Watford captain Troy Deeney has called for the conversation about racism to continue in the wake of the Black Lives Matter movement.

The Premier League has supported the movement following its restart, with clubs wearing the logo, designed by Deeney's partner, on the arms of their shirts and players kneeling before each game.

Deeney said the important thing now is to not forget the reasons behind the gestures and to keep working towards equality.

"It's at forefront of everyone's mind. The hardest part is to keep the conversation going," he told BBC Sport.

"We have to make sure that this isn't a couple of weeks of news and then we move on to the next thing."

Deeney once again thanked the Premier League for the way they have got behind the campaign and said they have been very open to discussing ways in which they can improve and continue to offer their help.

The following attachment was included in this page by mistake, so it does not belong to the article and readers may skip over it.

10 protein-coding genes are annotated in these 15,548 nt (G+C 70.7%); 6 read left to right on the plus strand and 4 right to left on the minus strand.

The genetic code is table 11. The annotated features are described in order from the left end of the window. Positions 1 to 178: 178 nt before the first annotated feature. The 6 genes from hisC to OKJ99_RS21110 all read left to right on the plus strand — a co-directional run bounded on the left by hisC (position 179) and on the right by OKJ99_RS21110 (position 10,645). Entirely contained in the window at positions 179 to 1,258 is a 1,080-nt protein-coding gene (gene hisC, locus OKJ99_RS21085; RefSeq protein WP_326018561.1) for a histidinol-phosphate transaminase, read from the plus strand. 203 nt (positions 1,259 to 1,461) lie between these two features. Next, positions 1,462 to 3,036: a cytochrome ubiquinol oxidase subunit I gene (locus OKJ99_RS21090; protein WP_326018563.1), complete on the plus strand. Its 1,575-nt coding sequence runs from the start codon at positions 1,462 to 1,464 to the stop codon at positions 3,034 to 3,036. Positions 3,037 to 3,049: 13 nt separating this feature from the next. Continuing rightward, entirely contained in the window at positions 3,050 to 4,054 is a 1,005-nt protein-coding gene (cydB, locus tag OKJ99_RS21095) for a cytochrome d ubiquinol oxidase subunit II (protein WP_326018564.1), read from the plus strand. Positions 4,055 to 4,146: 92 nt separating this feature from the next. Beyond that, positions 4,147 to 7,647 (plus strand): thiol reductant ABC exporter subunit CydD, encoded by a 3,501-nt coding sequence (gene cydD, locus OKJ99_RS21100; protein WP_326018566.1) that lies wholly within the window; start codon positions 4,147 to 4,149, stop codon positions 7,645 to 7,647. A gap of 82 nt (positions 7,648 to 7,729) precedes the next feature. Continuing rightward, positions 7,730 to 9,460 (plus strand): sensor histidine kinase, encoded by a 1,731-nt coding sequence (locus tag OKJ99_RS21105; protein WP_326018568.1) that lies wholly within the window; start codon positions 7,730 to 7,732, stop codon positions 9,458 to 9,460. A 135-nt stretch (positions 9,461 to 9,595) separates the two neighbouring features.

"They've been very good, very open, very receptive to challenge," he said.

"Also they've told me to shut up when I don't know what I'm talking about, which is good as well.

"So it's not a case of just, you know, whatever a person of colour says, they go: 'Yeah, we want to do it.' If they can't do it or it doesn't make any sense, they said: 'We can't do that' or: 'We can talk about this idea.'

"I think that's the conversation that everybody needs to have."

The 32-year-old also offered his thanks to the players from other clubs who have been equally supportive.

He explained that it was Sheffield United striker David McGoldrick's idea to kneel before matches, but said captains from other teams, have been involved just as much.

"People say it was me and Wes [Morgan], and naturally we are going to take a bit more credit as we are black and naturally have an emotional attachment," he said. "But Kevin de Bruyne was massive in the chat, Seamus Coleman was massive in the chat, Jordan Henderson was massive in the chat.

"People were having our back and saying: 'No, we want to do this. We want to help; we want to step up.'"